century association biographical archive

Earliest Members of the Century Association

View all members

Abraham Lansing


Centurion, 1891–1899

Born 27 February 1835 in Albany, New York

Died 4 October 1899 in Albany, New York

Buried Albany Rural Cemetery, Menands, New York

Proposed by John Bogart, Edward L. Henry, Henry D. Sedgwick, and Joseph H. Choate

Elected 3 October 1891 at age fifty-six

Century Memorial

Abraham Lansing was one of the most prominent and honored citizens of Albany, who filled many offices of public trust, and was several times entrusted with them through the support of his political opponents, such was the confidence in his character and high sense of justice.

He was a graduate of Williams College in the class of 1855, and of the Albany Law School, and was admitted to the bar in 1857.

He was city attorney of Albany in 1868, and the first official Reporter of the Supreme Court under authority of law, and published the first seven volumes of what are known as Supreme Court Reports, which bear his name.

Although he was always a Democrat, he was appointed in 1874 acting State treasurer by Governor Dix. In 1876 he received the appointment of Corporation Counsel of Albany, and in 1882 was elected upon the Democratic ticket to represent Albany County in the State Senate by a larger majority than any candidate had hitherto received.

His service there was invaluable, for he supported and was mainly efficient in securing the passage of many important measures, such as the State Railroad Commission, the new Albany charter, in the remodeling of the Scientific Department of the State, and the reservation and establishment of the State Park at Niagara Falls. His worth was recognized beyond the limits of his profession, and he was called to fill many places of responsibility in business and social organizations. He was senior director of the Commercial Bank, a trustee of the Albany Savings Bank, the Albany Academy, the Medical College, the Rural Cemetery, the Dudley Observatory, a governor of the Albany Hospital, a member of the Board of Park Commissioners, and a foundation member of the Fort Orange Club. Such a list attests the high estimation of his integrity and capacity and appreciation of his work entertained by the public.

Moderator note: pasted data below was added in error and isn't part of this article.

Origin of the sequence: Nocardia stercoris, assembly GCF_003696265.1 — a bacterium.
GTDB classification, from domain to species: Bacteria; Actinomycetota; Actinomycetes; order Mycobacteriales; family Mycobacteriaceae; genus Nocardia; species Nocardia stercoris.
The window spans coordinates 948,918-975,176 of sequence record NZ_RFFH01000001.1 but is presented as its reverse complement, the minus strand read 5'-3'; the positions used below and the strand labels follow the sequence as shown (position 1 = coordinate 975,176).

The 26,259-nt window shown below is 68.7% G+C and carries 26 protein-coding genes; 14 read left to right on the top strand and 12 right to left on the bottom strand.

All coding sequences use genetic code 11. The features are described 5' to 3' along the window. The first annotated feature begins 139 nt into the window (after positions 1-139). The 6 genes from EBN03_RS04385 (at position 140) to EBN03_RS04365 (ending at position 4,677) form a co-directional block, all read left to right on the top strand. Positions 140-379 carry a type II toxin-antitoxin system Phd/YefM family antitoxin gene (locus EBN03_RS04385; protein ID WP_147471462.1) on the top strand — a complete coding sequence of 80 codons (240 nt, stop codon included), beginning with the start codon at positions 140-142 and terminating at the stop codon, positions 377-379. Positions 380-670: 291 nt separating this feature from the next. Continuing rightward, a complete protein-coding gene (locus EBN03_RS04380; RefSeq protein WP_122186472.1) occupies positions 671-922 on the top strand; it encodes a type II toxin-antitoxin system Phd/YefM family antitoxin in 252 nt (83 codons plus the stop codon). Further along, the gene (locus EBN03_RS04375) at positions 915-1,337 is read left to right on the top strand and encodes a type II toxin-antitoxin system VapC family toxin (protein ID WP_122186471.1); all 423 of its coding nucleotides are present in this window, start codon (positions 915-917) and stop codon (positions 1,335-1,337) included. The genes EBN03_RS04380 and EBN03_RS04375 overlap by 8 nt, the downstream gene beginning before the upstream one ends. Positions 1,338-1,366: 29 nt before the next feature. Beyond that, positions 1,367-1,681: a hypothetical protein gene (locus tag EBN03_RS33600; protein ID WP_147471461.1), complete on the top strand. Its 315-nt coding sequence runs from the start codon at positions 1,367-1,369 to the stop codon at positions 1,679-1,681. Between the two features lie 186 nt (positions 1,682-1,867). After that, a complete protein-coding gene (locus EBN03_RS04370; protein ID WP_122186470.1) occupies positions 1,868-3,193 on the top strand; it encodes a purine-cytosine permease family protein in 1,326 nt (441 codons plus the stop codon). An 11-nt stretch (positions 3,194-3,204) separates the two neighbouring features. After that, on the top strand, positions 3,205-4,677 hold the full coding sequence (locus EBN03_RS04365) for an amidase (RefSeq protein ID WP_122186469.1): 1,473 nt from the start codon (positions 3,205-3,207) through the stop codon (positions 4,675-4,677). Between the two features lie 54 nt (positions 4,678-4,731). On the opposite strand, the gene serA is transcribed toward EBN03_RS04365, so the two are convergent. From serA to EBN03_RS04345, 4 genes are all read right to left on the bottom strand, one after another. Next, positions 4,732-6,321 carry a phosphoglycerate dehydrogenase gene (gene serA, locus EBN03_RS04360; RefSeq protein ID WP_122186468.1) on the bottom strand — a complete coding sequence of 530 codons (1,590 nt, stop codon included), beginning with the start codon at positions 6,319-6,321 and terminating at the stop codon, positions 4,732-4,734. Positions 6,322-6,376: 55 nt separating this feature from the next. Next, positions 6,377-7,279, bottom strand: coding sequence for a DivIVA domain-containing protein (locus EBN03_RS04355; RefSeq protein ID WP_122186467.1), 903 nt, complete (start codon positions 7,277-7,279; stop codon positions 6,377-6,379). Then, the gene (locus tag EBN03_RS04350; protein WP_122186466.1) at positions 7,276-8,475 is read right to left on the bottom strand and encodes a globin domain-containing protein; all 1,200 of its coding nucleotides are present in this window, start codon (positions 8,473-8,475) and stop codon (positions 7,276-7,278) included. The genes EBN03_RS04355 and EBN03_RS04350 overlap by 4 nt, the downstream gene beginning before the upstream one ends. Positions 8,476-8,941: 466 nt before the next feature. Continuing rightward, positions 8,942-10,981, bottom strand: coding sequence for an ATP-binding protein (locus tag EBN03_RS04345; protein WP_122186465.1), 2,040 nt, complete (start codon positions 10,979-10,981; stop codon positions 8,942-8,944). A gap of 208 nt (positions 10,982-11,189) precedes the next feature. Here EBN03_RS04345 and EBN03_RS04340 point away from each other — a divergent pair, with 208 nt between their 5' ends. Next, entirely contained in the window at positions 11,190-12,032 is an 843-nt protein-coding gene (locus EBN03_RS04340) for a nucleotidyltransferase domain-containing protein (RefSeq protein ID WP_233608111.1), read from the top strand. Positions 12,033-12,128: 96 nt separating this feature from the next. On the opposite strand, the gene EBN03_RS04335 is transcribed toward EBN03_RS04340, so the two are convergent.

During his practice of over forty years he was recognized as an admirable lawyer, sound, judicious, untiring and devoted to the interests of his clients. He had a most agreeable personality, tall, dignified, with easy and gracious manners, which, even without an acquaintance with him, prejudiced every one in his favor; was cultivated in letters, and has left behind the reputation of a high-minded public servant, a good citizen and an honorable gentleman.

Henry E. Howland
1901 Century Association Yearbook